Build your own bubble in a conscious way. And pop it sometimes
There’s this popular concept of ‘filter bubbles’ formulated by Eli Pariser in early 2010s. I’m aware of it and it definitely made my online life better and worse at the same time. Some of the strategies I discussed earlier harden my bubble even further.
At first I thought I should beware of bubbles at all cost, but this is not a fun way of living. I can’t spend all of my online time gaming algorithms and dealing with constant stream of randomness.
On Twitter I often follow people of diverse backgrounds. We may share some common interests, but the ultimate power of diversity is that I get to see content I wouldn’t have seen otherwise. It’s those people who bring interesting perspectives to thought-provoking topics and give visibility to issues I wouldn’t have spotted myself. They bring this element of randomness to the usual curated stream of content.
One more thing that deserves a dishonorable mention: threads. Sadly, I don’t know what to do with them, so I’ll just rant.
Threads on Twitter are an interesting feature for series of tweets on common topics. However, people abuse them to publish essays, which completely misses the point. Twitter threads make them very incovenient to read. External tools like Threader App work around this problem but they don’t solve it completely.
Besides, there’s no difference in visibility between a threaded essay and a short tweet, which I believe is unfair given that they aren’t equal to each other. I’ll put it this way: writing an essay on Twitter is an equivalent of writing an essay on toilet paper. Yes, as a reader I think Twitter sucks this much as a blogging platform. Even Medium.com, which I hate for different reasons, is miles better as a home for your essays.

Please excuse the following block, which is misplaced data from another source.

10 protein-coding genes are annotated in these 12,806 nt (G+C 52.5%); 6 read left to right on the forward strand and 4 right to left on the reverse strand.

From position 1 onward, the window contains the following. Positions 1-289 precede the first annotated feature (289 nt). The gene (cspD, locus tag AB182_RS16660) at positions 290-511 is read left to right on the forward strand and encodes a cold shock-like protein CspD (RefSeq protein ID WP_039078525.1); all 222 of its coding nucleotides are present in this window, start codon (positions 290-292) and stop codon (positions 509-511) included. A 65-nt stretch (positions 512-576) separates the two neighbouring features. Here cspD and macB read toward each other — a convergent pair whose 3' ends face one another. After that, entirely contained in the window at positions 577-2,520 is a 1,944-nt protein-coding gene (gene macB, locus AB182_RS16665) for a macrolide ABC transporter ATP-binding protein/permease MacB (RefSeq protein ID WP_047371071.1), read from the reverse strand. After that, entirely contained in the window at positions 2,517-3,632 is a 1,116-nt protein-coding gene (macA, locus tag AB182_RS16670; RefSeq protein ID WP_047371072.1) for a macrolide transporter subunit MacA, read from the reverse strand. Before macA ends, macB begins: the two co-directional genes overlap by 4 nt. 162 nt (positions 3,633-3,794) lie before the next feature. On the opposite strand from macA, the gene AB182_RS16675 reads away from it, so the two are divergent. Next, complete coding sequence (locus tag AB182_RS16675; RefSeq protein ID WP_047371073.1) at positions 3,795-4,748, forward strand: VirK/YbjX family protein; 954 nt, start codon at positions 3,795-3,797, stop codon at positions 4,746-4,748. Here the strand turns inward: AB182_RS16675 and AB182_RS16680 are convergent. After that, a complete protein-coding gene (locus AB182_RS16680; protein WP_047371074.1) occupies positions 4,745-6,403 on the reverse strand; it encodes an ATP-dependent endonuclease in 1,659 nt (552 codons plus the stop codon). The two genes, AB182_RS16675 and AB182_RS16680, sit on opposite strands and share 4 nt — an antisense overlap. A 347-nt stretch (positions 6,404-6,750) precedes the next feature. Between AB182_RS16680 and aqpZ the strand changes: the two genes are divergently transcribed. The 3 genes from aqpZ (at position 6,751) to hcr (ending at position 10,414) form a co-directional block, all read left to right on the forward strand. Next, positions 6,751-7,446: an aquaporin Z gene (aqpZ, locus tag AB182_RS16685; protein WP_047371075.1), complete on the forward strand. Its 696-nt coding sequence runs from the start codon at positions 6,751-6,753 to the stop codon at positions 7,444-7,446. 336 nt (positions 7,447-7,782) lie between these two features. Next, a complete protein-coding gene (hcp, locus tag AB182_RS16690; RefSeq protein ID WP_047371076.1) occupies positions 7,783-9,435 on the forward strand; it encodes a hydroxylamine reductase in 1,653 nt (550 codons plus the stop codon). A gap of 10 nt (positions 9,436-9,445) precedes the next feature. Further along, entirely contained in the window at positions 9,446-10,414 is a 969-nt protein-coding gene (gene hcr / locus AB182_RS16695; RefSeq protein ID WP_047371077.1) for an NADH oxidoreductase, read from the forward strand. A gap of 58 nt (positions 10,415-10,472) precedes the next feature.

If you value your readers’ time, write long pieces, but give them readability and discoverability they deserve rather than opting for a lazy option. Even posting them on external services like TwitLonger and linking them is better if you don’t want to start your own blog.
In the end it doesn’t even matter
And that’s what I wanted to say about Twitter. It sometimes frustrates the heck out of me. I genuinely believe its management team has no clear product vision. I believe alternative takes on social media, such as Mastodon, deserve more mainstream attention if we want to live in a healthy society.
But I do keep coming back to Twitter because, well, it’s there and I can’t help that. Sheesh.